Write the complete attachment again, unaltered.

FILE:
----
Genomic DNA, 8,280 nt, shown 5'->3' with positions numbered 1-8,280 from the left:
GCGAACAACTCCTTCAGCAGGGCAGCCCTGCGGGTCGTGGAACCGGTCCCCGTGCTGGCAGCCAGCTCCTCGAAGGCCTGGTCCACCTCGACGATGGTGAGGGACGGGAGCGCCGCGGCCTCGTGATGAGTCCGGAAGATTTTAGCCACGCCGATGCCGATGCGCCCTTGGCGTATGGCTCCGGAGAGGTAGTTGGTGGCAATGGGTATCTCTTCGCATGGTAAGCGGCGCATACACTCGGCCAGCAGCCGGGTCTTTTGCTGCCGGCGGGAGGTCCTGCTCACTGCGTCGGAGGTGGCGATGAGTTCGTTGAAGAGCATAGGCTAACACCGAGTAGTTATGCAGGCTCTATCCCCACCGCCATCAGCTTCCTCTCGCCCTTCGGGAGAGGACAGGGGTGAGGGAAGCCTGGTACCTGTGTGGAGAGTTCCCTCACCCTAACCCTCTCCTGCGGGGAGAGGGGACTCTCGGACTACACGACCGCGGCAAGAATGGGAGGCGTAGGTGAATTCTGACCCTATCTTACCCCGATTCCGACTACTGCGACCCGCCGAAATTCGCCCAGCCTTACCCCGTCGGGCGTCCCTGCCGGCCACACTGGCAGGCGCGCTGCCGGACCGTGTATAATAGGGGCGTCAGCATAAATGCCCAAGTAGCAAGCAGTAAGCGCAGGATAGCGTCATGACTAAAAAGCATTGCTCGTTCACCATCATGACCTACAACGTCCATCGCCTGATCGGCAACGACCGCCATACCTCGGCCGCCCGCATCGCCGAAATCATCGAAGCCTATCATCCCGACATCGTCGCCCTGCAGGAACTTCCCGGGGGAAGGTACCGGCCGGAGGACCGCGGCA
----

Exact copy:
Genomic DNA, 8,280 nt, shown 5'->3' with positions numbered 1-8,280 from the left:
GCGAACAACTCCTTCAGCAGGGCAGCCCTGCGGGTCGTGGAACCGGTCCCCGTGCTGGCAGCCAGCTCCTCGAAGGCCTGGTCCACCTCGACGATGGTGAGGGACGGGAGCGCCGCGGCCTCGTGATGAGTCCGGAAGATTTTAGCCACGCCGATGCCGATGCGCCCTTGGCGTATGGCTCCGGAGAGGTAGTTGGTGGCAATGGGTATCTCTTCGCATGGTAAGCGGCGCATACACTCGGCCAGCAGCCGGGTCTTTTGCTGCCGGCGGGAGGTCCTGCTCACTGCGTCGGAGGTGGCGATGAGTTCGTTGAAGAGCATAGGCTAACACCGAGTAGTTATGCAGGCTCTATCCCCACCGCCATCAGCTTCCTCTCGCCCTTCGGGAGAGGACAGGGGTGAGGGAAGCCTGGTACCTGTGTGGAGAGTTCCCTCACCCTAACCCTCTCCTGCGGGGAGAGGGGACTCTCGGACTACACGACCGCGGCAAGAATGGGAGGCGTAGGTGAATTCTGACCCTATCTTACCCCGATTCCGACTACTGCGACCCGCCGAAATTCGCCCAGCCTTACCCCGTCGGGCGTCCCTGCCGGCCACACTGGCAGGCGCGCTGCCGGACCGTGTATAATAGGGGCGTCAGCATAAATGCCCAAGTAGCAAGCAGTAAGCGCAGGATAGCGTCATGACTAAAAAGCATTGCTCGTTCACCATCATGACCTACAACGTCCATCGCCTGATCGGCAACGACCGCCATACCTCGGCCGCCCGCATCGCCGAAATCATCGAAGCCTATCATCCCGACATCGTCGCCCTGCAGGAACTTCCCGGGGGAAGGTACCGGCCGGAGGACCGCGGCA